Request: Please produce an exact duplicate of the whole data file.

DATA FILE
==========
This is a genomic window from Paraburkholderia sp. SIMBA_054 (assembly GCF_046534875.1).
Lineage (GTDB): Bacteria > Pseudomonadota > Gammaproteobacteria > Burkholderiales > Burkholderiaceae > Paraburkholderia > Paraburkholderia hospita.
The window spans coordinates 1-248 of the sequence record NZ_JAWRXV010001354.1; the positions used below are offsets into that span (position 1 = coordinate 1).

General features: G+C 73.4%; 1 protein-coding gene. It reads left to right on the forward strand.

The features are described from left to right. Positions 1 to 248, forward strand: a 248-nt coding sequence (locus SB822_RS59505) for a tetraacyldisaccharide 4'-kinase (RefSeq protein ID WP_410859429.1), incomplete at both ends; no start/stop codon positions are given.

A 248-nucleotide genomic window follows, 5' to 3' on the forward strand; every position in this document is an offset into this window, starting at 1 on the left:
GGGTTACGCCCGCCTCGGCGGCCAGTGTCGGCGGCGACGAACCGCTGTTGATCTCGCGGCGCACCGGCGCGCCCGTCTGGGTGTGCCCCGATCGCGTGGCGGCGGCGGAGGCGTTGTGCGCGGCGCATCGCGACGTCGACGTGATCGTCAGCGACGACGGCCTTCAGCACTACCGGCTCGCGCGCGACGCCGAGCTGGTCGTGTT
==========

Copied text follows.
This is a genomic window from Paraburkholderia sp. SIMBA_054 (assembly GCF_046534875.1).
Lineage (GTDB): Bacteria > Pseudomonadota > Gammaproteobacteria > Burkholderiales > Burkholderiaceae > Paraburkholderia > Paraburkholderia hospita.
The window spans coordinates 1-248 of the sequence record NZ_JAWRXV010001354.1; the positions used below are offsets into that span (position 1 = coordinate 1).

General features: G+C 73.4%; 1 protein-coding gene. It reads left to right on the forward strand.

The features are described from left to right. Positions 1 to 248, forward strand: a 248-nt coding sequence (locus SB822_RS59505) for a tetraacyldisaccharide 4'-kinase (RefSeq protein ID WP_410859429.1), incomplete at both ends; no start/stop codon positions are given.

A 248-nucleotide genomic window follows, 5' to 3' on the forward strand; every position in this document is an offset into this window, starting at 1 on the left:
GGGTTACGCCCGCCTCGGCGGCCAGTGTCGGCGGCGACGAACCGCTGTTGATCTCGCGGCGCACCGGCGCGCCCGTCTGGGTGTGCCCCGATCGCGTGGCGGCGGCGGAGGCGTTGTGCGCGGCGCATCGCGACGTCGACGTGATCGTCAGCGACGACGGCCTTCAGCACTACCGGCTCGCGCGCGACGCCGAGCTGGTCGTGTT